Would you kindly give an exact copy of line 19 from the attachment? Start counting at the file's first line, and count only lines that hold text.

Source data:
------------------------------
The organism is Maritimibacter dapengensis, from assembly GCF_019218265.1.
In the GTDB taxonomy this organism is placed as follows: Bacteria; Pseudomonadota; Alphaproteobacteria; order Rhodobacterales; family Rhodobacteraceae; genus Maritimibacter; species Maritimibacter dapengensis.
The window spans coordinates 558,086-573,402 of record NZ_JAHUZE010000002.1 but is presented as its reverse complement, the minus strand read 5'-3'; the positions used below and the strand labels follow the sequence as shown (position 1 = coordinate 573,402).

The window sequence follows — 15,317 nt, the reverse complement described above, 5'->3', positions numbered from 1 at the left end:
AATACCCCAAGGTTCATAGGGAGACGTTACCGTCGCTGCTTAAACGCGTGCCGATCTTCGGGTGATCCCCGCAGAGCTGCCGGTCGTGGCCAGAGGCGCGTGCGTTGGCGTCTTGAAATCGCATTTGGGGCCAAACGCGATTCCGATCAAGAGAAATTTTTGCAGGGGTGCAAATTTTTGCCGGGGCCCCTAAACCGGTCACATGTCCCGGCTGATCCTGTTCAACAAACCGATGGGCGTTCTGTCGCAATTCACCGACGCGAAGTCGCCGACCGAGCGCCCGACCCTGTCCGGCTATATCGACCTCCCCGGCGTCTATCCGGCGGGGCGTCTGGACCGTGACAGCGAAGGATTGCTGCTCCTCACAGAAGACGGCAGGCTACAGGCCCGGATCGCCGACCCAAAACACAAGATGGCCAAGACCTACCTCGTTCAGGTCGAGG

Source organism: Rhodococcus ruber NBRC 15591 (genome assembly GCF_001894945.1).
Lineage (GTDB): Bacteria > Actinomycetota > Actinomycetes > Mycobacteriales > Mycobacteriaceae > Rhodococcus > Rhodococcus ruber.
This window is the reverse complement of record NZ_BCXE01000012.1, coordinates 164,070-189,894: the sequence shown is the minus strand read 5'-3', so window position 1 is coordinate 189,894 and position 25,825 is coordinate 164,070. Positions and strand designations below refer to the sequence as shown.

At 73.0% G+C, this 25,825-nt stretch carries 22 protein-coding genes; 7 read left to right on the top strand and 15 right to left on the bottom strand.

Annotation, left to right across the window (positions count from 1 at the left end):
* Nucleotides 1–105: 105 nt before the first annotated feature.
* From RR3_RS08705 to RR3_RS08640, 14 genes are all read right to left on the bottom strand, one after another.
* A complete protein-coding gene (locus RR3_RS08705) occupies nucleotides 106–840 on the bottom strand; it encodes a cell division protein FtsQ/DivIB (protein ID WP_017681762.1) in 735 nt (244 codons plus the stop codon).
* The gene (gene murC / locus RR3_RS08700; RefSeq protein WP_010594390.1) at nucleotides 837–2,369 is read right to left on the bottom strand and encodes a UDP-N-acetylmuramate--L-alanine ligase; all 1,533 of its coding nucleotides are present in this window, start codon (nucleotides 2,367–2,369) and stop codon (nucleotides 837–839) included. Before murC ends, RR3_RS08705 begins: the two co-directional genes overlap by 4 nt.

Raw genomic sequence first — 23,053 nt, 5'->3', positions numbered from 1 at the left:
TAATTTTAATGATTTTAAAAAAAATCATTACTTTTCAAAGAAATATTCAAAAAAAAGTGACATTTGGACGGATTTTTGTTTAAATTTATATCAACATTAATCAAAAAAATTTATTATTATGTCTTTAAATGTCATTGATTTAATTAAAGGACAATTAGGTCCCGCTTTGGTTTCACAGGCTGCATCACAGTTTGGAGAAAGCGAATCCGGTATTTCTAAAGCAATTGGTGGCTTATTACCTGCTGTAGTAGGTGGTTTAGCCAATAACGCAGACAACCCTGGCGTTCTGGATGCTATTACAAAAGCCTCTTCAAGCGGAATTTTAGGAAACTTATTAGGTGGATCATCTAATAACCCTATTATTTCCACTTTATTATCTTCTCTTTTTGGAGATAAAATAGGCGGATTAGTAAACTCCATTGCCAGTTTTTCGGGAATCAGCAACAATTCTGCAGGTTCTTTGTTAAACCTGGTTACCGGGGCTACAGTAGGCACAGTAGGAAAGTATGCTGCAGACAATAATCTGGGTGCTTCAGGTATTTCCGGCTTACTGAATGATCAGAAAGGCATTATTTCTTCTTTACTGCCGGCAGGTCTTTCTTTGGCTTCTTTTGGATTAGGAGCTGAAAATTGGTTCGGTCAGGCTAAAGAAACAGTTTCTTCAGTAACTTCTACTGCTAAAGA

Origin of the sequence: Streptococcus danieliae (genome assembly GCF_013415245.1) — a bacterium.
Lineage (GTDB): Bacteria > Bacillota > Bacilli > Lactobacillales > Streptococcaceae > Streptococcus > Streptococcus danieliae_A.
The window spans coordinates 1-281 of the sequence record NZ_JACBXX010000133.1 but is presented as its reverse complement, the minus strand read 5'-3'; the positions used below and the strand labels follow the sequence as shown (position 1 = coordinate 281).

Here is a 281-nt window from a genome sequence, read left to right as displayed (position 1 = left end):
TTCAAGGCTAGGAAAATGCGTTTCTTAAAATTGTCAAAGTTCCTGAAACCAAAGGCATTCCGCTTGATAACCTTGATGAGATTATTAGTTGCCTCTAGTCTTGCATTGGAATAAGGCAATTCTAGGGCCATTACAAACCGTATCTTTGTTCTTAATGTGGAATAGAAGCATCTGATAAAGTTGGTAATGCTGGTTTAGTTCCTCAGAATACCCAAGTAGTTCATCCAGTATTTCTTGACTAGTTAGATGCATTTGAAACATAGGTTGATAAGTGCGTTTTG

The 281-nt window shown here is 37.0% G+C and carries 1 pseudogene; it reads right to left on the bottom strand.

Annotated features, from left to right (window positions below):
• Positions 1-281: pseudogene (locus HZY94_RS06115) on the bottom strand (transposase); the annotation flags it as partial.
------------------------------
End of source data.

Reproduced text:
The window spans coordinates 1-281 of the sequence record NZ_JACBXX010000133.1 but is presented as its reverse complement, the minus strand read 5'-3'; the positions used below and the strand labels follow the sequence as shown (position 1 = coordinate 281).